CHICAGO: Pakistani-American LeT terrorist David Headley, who "unquestionably contributed" to the Mumbai attacks that claimed 166 lives, has been sentenced to 35 years in prison by the Chicago Court. He was being given linent punishment as he had cooperated with the authorities in their investigations. Meanwhile, media reports say that Headley was asked whether he was sorry for what he did, he replied that he was not.
Giving his order, US District Judge Harry D Leinenweber said "He commits crime, cooperates and then gets rewarded for the cooperation.
"No matter what I do it is not going to deter terrorists. Unfortunately. Terrorists do not care for it. I do not have any faith in Mr Headley when he says that he is a changed person now.
"I do believe that it is my duty to protect the public from Mr Headley and ensure that he does not get into any further terrorist activities. Recommending 35 years is not a right sentence.
"I will accept the government motion 35 years and sentence of 35 years and supervised release for life".
A week back, Judge Leinenweber had sentenced 52-year-old Headley's school time friend, Tahawwur Rana, for 14 years of imprisonment followed by three years of supervised release for providing material support to LeT and planning terrorist attack against a Danish newspaper in Copenhagen.
Under a plea bargain, death sentence for Headley was already knocked down. But many were left surpised when the US prosecutors did not seek life sentence for Headley.
Headley was sentenced on 12 counts. Those included conspiracy to aid the Pakistani group Lashkar-e-Taiba, which mounted the attacks on the landmark Taj Mahal Hotel and other targets.
Both Headley and Rana were arrested in 2009. Headley was small-time narcotics dealer turned US's Drug Enforcement Agency (DEA) informer who went rogue.
US government was seeking a lighter 30-35 years' jail term for him as he provided "valuable" information about the militant outfit. 52-year-old Headley, who was arrested by the FBI in October 2009 at the Chicago airport on his way to Pakistan for meetings with top terrorist leaders including Illyas Kashmiri, had pleaded guilty to his role in the 26/11 attacks in 2008.
In its pre-sentencing memorandum, the US government has justified its decision to seek 30-35 years of imprisonment, which seems lighter considering the fact that prosecutors had sought 30 years of imprisonment for his childhood pal Tahawwur Rana for providing material support to Lashkar-e-Taiba.
Arguing that Headley provided valuable information about terrorist outfits like LeT and their leaders, the US government notified the Chicago court of the agreement it had with Headley, under which they would neither seek death penalty nor extradite him to India, Pakistan or Denmark.
"While there is no question that his criminal conduct was deplorable, his decision to cooperate, and the uniquely significant value that cooperation has provided to the government's efforts to combat terrorism, support the government's recommendation," it said in its submission before the Chicago court on Tuesday through Gary S Shapiro, the Acting United States Attorney.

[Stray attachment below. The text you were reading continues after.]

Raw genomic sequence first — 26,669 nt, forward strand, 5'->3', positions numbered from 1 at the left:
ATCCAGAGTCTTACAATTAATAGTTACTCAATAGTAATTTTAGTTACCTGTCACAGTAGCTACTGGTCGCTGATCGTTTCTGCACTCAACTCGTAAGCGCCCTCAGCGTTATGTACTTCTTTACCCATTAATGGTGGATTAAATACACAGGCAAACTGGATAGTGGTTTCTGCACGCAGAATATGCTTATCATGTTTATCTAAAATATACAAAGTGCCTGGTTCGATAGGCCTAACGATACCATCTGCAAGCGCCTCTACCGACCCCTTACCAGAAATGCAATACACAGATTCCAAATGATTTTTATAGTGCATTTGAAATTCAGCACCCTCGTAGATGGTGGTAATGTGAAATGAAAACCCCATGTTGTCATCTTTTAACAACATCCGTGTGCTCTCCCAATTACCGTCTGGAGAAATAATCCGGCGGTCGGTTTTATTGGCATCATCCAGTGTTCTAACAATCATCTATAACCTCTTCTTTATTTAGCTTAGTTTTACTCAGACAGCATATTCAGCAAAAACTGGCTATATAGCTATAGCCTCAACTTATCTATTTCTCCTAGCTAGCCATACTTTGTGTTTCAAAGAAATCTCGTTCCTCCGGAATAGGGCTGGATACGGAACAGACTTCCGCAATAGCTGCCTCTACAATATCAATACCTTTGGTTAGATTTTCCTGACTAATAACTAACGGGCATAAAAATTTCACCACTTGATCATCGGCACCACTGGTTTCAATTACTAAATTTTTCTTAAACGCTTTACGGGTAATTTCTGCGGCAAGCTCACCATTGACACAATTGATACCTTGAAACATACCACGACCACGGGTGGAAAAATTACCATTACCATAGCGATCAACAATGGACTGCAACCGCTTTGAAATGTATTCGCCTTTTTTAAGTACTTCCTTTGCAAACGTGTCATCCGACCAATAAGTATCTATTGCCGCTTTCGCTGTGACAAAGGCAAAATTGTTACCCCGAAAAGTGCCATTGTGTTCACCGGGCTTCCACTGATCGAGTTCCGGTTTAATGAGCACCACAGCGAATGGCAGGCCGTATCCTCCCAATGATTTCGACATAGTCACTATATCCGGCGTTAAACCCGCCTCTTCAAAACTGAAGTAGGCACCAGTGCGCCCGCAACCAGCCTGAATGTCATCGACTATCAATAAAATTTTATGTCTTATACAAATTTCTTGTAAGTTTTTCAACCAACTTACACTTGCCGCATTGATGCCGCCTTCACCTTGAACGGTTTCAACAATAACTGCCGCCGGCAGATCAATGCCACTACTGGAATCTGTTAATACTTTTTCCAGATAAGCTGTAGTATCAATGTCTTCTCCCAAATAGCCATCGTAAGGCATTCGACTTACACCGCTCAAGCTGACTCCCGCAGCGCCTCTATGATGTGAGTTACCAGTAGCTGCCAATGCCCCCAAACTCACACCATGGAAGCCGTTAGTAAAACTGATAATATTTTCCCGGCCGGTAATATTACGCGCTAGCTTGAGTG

Meanwhile, all eyes are on US District Judge Harry D Leinenweber -- who last week sentenced Rana to 14 years of imprisonment followed by three years of supervised release.
In its pre-sentencing memorandum, the US government said said Headley, who "unquestionably contributed" to the Mumbai attacks, played an essential role in the planning of the horrific terrorist strikes, adding that his advance surveillance in India contributed to the deaths of innocent men, women and children.
"Undeterred by the shocking images of death and destruction that came out of Mumbai in November 2008, Headley travelled to Denmark less than two months later to advance a plan to commit another terrorist attack," Shapiro said.
"Headley not only worked at the direction of Lashkar-e- Taiba for years, but also with members of al-Qaeda. There is little question that life imprisonment would be an appropriate punishment for Headley's incredibly serious crimes but for the significant value provided by his immediate and extensive cooperation," the US attorney said.
The Pakistani-American's cooperation assisted the US Government in filing criminal charges against at least seven other individuals, including his handler Sajid Mir -- a senior Let militant who was one of the main architects of the Mumbai attacks and acted as one of the controllers providing directions to the 10 attackers, and his testimony helped secure the conviction of Rana, the US attorney said.
"Headley cooperated with foreign law enforcement, answering questions without restriction from Indian law enforcement over the course of seven full days, and the government expects his cooperation to extend well into the future," the American government said.
In addition, it said, Headley provided extensive details about Lashkar-e-Taiba, including its organisational structure, leadership and other members, recruiting methods, fundraising methods, training methods, planning of attacks and potential targets. He also provided extensive details about Ilyas Kashmiri and his network.